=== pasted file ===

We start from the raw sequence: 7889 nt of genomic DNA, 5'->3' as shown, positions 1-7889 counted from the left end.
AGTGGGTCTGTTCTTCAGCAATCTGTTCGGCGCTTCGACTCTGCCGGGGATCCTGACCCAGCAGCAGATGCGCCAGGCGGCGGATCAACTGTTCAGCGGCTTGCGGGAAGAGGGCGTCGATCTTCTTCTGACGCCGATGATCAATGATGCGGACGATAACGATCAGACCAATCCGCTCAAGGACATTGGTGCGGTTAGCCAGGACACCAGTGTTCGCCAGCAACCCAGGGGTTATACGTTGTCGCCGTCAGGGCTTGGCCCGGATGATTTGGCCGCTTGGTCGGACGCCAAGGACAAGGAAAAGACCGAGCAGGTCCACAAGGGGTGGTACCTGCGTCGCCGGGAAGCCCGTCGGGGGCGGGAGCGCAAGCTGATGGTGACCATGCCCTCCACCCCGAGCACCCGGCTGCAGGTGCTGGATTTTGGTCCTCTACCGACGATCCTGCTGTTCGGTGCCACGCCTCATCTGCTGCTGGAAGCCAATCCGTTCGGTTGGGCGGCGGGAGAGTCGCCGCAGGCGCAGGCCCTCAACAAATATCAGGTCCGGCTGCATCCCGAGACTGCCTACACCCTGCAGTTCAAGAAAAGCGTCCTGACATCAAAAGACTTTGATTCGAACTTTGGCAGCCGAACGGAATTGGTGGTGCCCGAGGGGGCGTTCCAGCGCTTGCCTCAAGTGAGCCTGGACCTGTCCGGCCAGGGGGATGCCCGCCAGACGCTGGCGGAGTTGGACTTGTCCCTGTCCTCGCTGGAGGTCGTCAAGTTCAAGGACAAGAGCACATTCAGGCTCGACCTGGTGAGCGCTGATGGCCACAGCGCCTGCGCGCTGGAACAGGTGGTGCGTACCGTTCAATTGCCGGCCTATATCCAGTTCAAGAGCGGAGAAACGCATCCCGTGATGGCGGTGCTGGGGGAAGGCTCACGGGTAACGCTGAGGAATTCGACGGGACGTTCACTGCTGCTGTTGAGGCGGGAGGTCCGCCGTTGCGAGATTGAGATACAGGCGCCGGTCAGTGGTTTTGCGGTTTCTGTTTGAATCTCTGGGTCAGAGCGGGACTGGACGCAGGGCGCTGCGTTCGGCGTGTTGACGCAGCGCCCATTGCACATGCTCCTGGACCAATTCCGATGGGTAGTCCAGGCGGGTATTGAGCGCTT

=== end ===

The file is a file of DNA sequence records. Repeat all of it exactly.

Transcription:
We start from the raw sequence: 7889 nt of genomic DNA, 5'->3' as shown, positions 1-7889 counted from the left end.
AGTGGGTCTGTTCTTCAGCAATCTGTTCGGCGCTTCGACTCTGCCGGGGATCCTGACCCAGCAGCAGATGCGCCAGGCGGCGGATCAACTGTTCAGCGGCTTGCGGGAAGAGGGCGTCGATCTTCTTCTGACGCCGATGATCAATGATGCGGACGATAACGATCAGACCAATCCGCTCAAGGACATTGGTGCGGTTAGCCAGGACACCAGTGTTCGCCAGCAACCCAGGGGTTATACGTTGTCGCCGTCAGGGCTTGGCCCGGATGATTTGGCCGCTTGGTCGGACGCCAAGGACAAGGAAAAGACCGAGCAGGTCCACAAGGGGTGGTACCTGCGTCGCCGGGAAGCCCGTCGGGGGCGGGAGCGCAAGCTGATGGTGACCATGCCCTCCACCCCGAGCACCCGGCTGCAGGTGCTGGATTTTGGTCCTCTACCGACGATCCTGCTGTTCGGTGCCACGCCTCATCTGCTGCTGGAAGCCAATCCGTTCGGTTGGGCGGCGGGAGAGTCGCCGCAGGCGCAGGCCCTCAACAAATATCAGGTCCGGCTGCATCCCGAGACTGCCTACACCCTGCAGTTCAAGAAAAGCGTCCTGACATCAAAAGACTTTGATTCGAACTTTGGCAGCCGAACGGAATTGGTGGTGCCCGAGGGGGCGTTCCAGCGCTTGCCTCAAGTGAGCCTGGACCTGTCCGGCCAGGGGGATGCCCGCCAGACGCTGGCGGAGTTGGACTTGTCCCTGTCCTCGCTGGAGGTCGTCAAGTTCAAGGACAAGAGCACATTCAGGCTCGACCTGGTGAGCGCTGATGGCCACAGCGCCTGCGCGCTGGAACAGGTGGTGCGTACCGTTCAATTGCCGGCCTATATCCAGTTCAAGAGCGGAGAAACGCATCCCGTGATGGCGGTGCTGGGGGAAGGCTCACGGGTAACGCTGAGGAATTCGACGGGACGTTCACTGCTGCTGTTGAGGCGGGAGGTCCGCCGTTGCGAGATTGAGATACAGGCGCCGGTCAGTGGTTTTGCGGTTTCTGTTTGAATCTCTGGGTCAGAGCGGGACTGGACGCAGGGCGCTGCGTTCGGCGTGTTGACGCAGCGCCCATTGCACATGCTCCTGGACCAATTCCGATGGGTAGTCCAGGCGGGTATTGAGCGCTT